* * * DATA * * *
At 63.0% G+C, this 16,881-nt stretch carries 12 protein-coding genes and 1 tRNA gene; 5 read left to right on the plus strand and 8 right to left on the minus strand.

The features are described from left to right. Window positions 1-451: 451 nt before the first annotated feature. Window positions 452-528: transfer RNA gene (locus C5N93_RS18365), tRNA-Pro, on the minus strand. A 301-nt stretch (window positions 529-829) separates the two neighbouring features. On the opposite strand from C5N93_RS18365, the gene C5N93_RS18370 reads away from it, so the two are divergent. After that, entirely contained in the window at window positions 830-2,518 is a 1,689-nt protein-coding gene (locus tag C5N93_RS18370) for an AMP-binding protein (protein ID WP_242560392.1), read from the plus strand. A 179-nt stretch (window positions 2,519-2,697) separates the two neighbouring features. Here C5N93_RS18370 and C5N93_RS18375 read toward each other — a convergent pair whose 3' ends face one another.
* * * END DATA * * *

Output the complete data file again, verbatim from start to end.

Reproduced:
At 63.0% G+C, this 16,881-nt stretch carries 12 protein-coding genes and 1 tRNA gene; 5 read left to right on the plus strand and 8 right to left on the minus strand.

The features are described from left to right. Window positions 1-451: 451 nt before the first annotated feature. Window positions 452-528: transfer RNA gene (locus C5N93_RS18365), tRNA-Pro, on the minus strand. A 301-nt stretch (window positions 529-829) separates the two neighbouring features. On the opposite strand from C5N93_RS18365, the gene C5N93_RS18370 reads away from it, so the two are divergent. After that, entirely contained in the window at window positions 830-2,518 is a 1,689-nt protein-coding gene (locus tag C5N93_RS18370) for an AMP-binding protein (protein ID WP_242560392.1), read from the plus strand. A 179-nt stretch (window positions 2,519-2,697) separates the two neighbouring features. Here C5N93_RS18370 and C5N93_RS18375 read toward each other — a convergent pair whose 3' ends face one another.